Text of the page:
Duke Study May Push Research Past Gene Mutations
From: Robina Suwol
Date: 05 Aug 2003
Remote Name: 188.8.131.52
Duke study may push research past gene mutations
By Jim Shamp : The Herald-Sun
Jul 31, 2003 : 11:08 pm ET
DURHAM -- Common nutritional supplements given to mice at the Duke
Comprehensive Cancer Center may be feeding a whole new understanding of what
triggers disease and disability.
Duke scientist Randy Jirtle and research fellow Rob Waterland report in
today's issue of Molecular and Cellular Biology that feeding the supplements
to female mice not only changed the color of their mouse offspring's coat, but
also protected them from obesity and related disorders such as diabetes and
It challenges scientists to broaden the way they've been searching for the
origins of disease over the past couple of decades, beyond a focus on gene
mutations. Instead of searching for "the obesity gene" or "the diabetes gene,"
researchers might be finding new answers in patterns of DNA-related activity,
beginning with the first few cells after conception, Waterland said.
He and Jirtle gave mice dietary supplements -- vitamin B12, folic acid,
choline and betaine -- before pregnancy and through lactation. The
supplemented mice had babies predominantly with brown coats. Mice that didn't
get the supplements mostly had babies with yellow coats, even though the
mothers technically weren't deficient in the supplemented nutrients.
The health differences between the different-colored mice, however, were
striking. The scientists found that cellular differences between the groups of
baby mice created the change in coat color, all because the extra nutrients
reduced the expression of a specific gene, called Agouti, which regulates
yellow coat color and obesity. But the gene itself wasn't changed.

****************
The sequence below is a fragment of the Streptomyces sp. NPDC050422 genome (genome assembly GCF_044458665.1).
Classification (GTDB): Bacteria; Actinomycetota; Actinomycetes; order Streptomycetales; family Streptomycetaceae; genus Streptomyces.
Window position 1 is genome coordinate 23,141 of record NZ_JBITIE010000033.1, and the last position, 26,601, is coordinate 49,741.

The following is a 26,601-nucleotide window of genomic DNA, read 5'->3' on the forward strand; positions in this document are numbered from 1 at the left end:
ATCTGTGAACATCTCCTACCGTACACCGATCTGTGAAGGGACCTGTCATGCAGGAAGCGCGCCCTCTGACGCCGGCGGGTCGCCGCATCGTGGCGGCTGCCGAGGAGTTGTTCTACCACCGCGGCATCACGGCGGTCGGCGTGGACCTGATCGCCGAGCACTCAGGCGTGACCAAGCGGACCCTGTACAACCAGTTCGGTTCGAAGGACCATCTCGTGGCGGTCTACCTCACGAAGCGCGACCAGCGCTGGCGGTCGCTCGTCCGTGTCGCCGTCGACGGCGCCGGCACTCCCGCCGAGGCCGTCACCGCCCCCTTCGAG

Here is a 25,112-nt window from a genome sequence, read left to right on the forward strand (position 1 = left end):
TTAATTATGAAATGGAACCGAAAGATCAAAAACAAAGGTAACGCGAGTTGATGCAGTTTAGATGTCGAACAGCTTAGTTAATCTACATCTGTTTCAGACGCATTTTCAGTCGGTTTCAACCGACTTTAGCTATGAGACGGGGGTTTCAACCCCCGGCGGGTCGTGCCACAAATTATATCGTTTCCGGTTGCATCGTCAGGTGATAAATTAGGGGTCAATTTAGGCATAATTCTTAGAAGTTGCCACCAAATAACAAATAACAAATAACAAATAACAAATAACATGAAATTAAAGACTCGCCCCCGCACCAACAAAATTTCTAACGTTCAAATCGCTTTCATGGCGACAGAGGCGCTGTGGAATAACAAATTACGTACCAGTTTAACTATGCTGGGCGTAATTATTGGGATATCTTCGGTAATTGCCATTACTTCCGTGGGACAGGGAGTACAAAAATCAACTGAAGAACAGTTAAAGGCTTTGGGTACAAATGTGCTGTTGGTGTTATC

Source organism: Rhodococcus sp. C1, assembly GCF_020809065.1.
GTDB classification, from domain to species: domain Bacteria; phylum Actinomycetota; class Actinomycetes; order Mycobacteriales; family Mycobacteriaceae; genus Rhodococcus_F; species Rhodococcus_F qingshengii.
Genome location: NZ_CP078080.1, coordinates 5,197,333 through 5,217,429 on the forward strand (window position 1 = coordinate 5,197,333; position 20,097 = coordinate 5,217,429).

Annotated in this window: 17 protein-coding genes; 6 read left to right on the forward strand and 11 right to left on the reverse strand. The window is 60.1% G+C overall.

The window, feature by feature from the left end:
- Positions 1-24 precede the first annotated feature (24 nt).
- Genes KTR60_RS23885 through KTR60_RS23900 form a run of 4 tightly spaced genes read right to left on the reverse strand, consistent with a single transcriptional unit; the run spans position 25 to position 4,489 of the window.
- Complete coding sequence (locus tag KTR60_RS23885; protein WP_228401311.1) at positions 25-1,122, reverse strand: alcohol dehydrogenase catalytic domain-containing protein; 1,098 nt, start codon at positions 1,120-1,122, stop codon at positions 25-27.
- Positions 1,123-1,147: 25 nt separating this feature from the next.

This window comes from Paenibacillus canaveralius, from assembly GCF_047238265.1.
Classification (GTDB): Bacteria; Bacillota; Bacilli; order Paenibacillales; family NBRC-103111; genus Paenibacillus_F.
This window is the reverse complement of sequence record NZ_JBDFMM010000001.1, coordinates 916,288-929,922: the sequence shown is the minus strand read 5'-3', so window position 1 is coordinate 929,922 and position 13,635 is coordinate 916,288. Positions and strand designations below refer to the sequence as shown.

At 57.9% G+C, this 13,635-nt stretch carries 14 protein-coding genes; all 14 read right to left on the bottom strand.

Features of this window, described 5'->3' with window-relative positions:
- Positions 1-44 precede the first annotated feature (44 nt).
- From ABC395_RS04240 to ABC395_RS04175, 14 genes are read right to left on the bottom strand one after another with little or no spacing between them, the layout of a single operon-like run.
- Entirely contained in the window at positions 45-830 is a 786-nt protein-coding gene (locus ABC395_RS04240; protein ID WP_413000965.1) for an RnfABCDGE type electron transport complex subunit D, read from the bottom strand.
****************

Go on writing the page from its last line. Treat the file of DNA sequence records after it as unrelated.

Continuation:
"To me, this is really amazing," said Jirtle, professor of radiation oncology
at Duke and the study's senior investigator. "If your mother says eat your
vegetables, do it. This is starting to show that we not only are what we eat,
but we're also what our parents and grandparents ate."
Jirtle said even though it's no surprise that maternal nutrition and other
environmental factors affect babies' health, this study explains for the first
time how they can affect the way genes are expressed, or do their business,
even if those genes remain unchanged.
The color changes in the mouse babies' coats were the result of a process
called "DNA methylation," said Waterland, lead author of the study. That's the
process that appears to involve many other genes that wreak such havoc as
obesity, out-of-control cell growth in cancer, diabetes and possibly even
autism, he said.
During DNA methylation, four atoms -- called a methyl group -- attach
themselves to a gene to alter its function within a cell.
In the treated mice, the researchers said, one or more of the nutritional
supplements caused the Agouti gene to become methylated, changing its ability
to function. It all happened early in the development of the mouse embryos,
Jirtle said, even before pregnancy was apparent.
Nutritional or other environmental effects that early in development can
produce lifelong changes, he said -- including some that can be passed to
future generations. Some of them may be beneficial, he said, like the obesity
protection conferred to the brown mice. Others can be detrimental, such as the
change in the Agouti gene in the yellow mice, which left them unable to
understand when they'd eaten enough. It disabled their internal "satiety
switch," Jirtle said.
"One of the things we need to do now is refine this model and see how
generalizable it is," Waterland said. He noted that he and Jirtle still don't
know which one or combination of the nutritional supplements created the
changes in the experimental mice. They also want to know if other genes might
be involved, and if the supplements caused any negative effects.
"You're going to see more of this kind of work," Jirtle said, "not just from
our group, but from all over."
"At one time, this pursuit, called epigenetic, meaning before genetic, was put
in the same category as metaphysics and pseudoscience by some researchers. But
not anymore. It's real, and it's exciting."
Last changed: March 14, 2006